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Friday, May 21, 2010

Brilliant Desert

We gleefully fled our mountain home to the desert, barely dodging a snowstorm that I'm told dropped almost 18" of heavy wet snow in our forest. We drove west, through wind-driven snow on the Continental Divide, and then descended into the warmth of the Colorado Plateau.

Our first stop was in western Colorado, among the cliffs lining the mighty Colorado River. In places, leashes were essential for preventing any crazy Labs from chasing a lizard off a cliff.
I'm not kidding about the lizards. We saw a huge variety but this Collared Lizard won the prize for most colorful.
Early on our first morning in the desert, we immediately noticed brilliant splashes of color throughout the the landscape. As K and I set out on a bike ride, mounds of crimson caught my eye. Below, K stood next to a half-bloomed colony of Claretcup cactus colony.
Believe me, our dogs know from past experience to give cacti a wide berth! A cactus spine piercing a paw is no fun.

Soon, we found a cactus colony that had blossomed in all its glory.
Each flower was an intricate marvel of nature.
K and I rode on a trail that followed the rim of a cliff, winding among the labyrinth of side canyons eroding pockets into the cliff.
The trail wove among sculpted boulders barely defying gravity to remain perched high on the cliff's edge. Yellow flowering bushes, snakeweed, flourished among the boulders.In the more fertile soil just feet away from the sandstone, intriguing plants, like this milkweed, blossomed.
Familiar plants, like the Sego Lily, completely covered the red-soiled hillsides. I was struck by the similarity between the desert-adapted Sego Lily and the mountain-adapted Mariposa Lily that will blossom in our meadows later this summer.
By the end of our ride, the sky loomed dark, threatening rain. K stood silhouetted against the gray roiling sky, waiting for me at the top of a rise.
The threat of rain seemed harmless compared the depths of snow that we knew were falling at home. That knowledge made our warm desert vacation even sweeter.
And, the feeling of spinning my pedals along sinuous desert paths with K by my side overjoyed me after a winter of uncertainty while my neck healed.


  1. Hi KB,
    I was really looking at your photos, trying to figure out if you were near where I was for part of the trip! I didn't see any of those colorful lizards, though - or any blooming cacti.

  2. Awesome!

    Once again, thanks so much for sharing all of them!

  3. I gasped with each new picture as I scrolled down your post. I always shake my head when I hear that deserts are such forsaken landscapes. So not true!

    Is K more excitable in new places on your rides?

    Love the colors in the last picture...can't wait for more!

  4. WOW

    How beautiful!

    We are soooo happy that you had a great trip. Glad the pups stay far away from those cacti. Sounds painful.

    That lizard looked like fun! Hailey loves to chase stuff like that here.

    Chasing my tale...
    Addie, Lucie and Hailey

  5. I knew the pictures from your trip would be just beautiful! I love that one of K in front of the storm. It looks like something from a scary movie, but I feel really drawn to it! That cactus really drew me in, too. Just amazing pictures!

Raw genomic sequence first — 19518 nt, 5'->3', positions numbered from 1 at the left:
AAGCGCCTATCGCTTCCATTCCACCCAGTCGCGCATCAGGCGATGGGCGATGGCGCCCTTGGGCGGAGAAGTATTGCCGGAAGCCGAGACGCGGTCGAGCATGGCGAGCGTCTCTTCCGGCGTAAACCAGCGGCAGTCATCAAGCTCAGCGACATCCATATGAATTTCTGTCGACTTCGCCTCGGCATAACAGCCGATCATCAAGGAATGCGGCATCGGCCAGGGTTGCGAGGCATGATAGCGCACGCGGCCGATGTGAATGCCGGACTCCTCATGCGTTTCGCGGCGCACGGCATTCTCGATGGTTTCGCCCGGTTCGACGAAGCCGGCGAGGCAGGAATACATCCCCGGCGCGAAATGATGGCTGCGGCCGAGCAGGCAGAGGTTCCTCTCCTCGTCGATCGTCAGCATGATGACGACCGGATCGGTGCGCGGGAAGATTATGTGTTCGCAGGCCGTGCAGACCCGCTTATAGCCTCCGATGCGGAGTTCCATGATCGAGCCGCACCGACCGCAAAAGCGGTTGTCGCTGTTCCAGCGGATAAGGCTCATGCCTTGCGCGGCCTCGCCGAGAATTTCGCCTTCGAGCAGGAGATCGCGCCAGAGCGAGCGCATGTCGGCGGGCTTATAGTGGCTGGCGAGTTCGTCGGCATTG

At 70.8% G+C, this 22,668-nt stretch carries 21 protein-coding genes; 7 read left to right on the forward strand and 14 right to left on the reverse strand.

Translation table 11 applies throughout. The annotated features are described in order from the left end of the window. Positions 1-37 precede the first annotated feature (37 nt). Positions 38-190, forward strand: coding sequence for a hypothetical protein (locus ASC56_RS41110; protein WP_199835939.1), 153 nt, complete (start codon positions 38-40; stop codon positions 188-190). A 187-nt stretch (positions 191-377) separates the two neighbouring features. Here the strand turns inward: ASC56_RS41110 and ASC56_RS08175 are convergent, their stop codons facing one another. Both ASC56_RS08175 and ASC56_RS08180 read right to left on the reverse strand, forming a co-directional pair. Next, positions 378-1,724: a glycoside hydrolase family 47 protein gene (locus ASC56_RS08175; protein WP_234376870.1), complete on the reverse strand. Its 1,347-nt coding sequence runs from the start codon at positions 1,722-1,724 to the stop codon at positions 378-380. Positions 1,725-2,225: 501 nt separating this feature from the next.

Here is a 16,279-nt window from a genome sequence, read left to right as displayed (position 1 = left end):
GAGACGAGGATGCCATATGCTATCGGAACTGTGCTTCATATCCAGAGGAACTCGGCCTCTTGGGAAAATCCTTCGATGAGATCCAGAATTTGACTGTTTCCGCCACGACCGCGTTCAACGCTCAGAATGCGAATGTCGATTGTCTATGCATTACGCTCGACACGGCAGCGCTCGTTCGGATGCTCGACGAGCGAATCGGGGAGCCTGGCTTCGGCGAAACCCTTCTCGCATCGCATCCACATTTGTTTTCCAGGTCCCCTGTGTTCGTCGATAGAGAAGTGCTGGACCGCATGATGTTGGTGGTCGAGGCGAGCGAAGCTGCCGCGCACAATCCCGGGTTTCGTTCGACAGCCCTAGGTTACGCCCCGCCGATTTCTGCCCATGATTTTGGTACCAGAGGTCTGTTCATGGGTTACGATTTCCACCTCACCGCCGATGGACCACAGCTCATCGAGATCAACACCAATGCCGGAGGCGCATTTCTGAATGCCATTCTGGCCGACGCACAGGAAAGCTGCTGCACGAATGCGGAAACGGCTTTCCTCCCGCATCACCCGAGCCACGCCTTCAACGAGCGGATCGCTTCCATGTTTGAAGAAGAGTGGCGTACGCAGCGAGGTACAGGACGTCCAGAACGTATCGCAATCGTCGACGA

6. Wonderful pictures. I don't think I've ever seen a cactus in bloom. How gorgeous! And the milkweed is something new also. How interesting!

    Emma Rose

  7. Yea! Desert! Don't you just love it? We are glad you are having such a great time.
    Vacation= Happiness =)
    Sierra-dog and Dexie

  8. such gorgeous desert views!
    have a great weekend!

  9. Pardon a simple foreigner but do these photos mean that you live near the Grand Canyon ? Or does the Colorado River cut its way through huge swathes of the state producing spectaculat scenery wherever you go? Love the cactii ?

  10. Angus,

    We don't live very near the Grand Canyon but the Colorado River cuts a deep groove into the land for many miles, starting in Colorado and including Utah (also part of our trip). We have amazing canyons and landscapes thanks to the work that it has done over millions of years.

    The Grand Canyon is the deepest and longest of the canyons but there are many other less popular ones between here and there!

    I've read that because people divert so much of its water for their use between here and the Gulf of California that it dwindles to a trickle and doesn't make it to the gulf most years. Looking at the deep roiling torrent of water in Colorado, that's VERY hard to believe.

  11. Wow - what else can one say!!! Beautiful place to see. And those cacti flowers are just so gorgeous and such brilliant color. Thanks for sharing your fun trip.

    Woos - Phantom, Thunder, and Ciara

  12. An amazing area!! The colors in these photos exude the feeling of being there. Especially love the one of K waiting for you :)

    Hugs and snaggle-tooth kisses,
    Sierra Rose

  13. Oooooh! The collared lizard!!! Great shot!

    I knew your photos and write-ups would make me feel as if I went, too, even though I didn't get to. I can feel the desert through your memories!


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